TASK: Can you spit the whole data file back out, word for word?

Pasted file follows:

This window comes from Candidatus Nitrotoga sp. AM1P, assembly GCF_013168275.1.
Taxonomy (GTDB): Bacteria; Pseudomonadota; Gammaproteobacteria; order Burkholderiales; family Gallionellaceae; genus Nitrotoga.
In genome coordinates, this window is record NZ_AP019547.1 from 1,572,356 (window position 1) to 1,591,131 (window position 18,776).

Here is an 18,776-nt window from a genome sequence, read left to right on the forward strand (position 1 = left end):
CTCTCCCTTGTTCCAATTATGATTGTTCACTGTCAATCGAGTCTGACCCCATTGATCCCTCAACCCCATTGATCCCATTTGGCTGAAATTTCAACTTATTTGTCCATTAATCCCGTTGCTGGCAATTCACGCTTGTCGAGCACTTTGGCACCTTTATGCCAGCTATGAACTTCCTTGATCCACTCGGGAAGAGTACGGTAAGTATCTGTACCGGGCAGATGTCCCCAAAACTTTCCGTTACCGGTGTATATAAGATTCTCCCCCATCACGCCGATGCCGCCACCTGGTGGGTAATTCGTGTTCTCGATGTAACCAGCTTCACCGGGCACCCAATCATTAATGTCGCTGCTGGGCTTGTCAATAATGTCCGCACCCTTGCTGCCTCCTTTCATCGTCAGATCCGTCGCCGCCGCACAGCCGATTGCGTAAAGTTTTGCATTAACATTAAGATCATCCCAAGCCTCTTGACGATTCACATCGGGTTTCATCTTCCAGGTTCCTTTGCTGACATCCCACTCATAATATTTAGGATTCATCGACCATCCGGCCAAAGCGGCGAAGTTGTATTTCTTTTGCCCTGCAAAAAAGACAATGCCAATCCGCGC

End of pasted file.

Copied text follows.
This window comes from Candidatus Nitrotoga sp. AM1P, assembly GCF_013168275.1.
Taxonomy (GTDB): Bacteria; Pseudomonadota; Gammaproteobacteria; order Burkholderiales; family Gallionellaceae; genus Nitrotoga.
In genome coordinates, this window is record NZ_AP019547.1 from 1,572,356 (window position 1) to 1,591,131 (window position 18,776).

Here is an 18,776-nt window from a genome sequence, read left to right on the forward strand (position 1 = left end):
CTCTCCCTTGTTCCAATTATGATTGTTCACTGTCAATCGAGTCTGACCCCATTGATCCCTCAACCCCATTGATCCCATTTGGCTGAAATTTCAACTTATTTGTCCATTAATCCCGTTGCTGGCAATTCACGCTTGTCGAGCACTTTGGCACCTTTATGCCAGCTATGAACTTCCTTGATCCACTCGGGAAGAGTACGGTAAGTATCTGTACCGGGCAGATGTCCCCAAAACTTTCCGTTACCGGTGTATATAAGATTCTCCCCCATCACGCCGATGCCGCCACCTGGTGGGTAATTCGTGTTCTCGATGTAACCAGCTTCACCGGGCACCCAATCATTAATGTCGCTGCTGGGCTTGTCAATAATGTCCGCACCCTTGCTGCCTCCTTTCATCGTCAGATCCGTCGCCGCCGCACAGCCGATTGCGTAAAGTTTTGCATTAACATTAAGATCATCCCAAGCCTCTTGACGATTCACATCGGGTTTCATCTTCCAGGTTCCTTTGCTGACATCCCACTCATAATATTTAGGATTCATCGACCATCCGGCCAAAGCGGCGAAGTTGTATTTCTTTTGCCCTGCAAAAAAGACAATGCCAATCCGCGC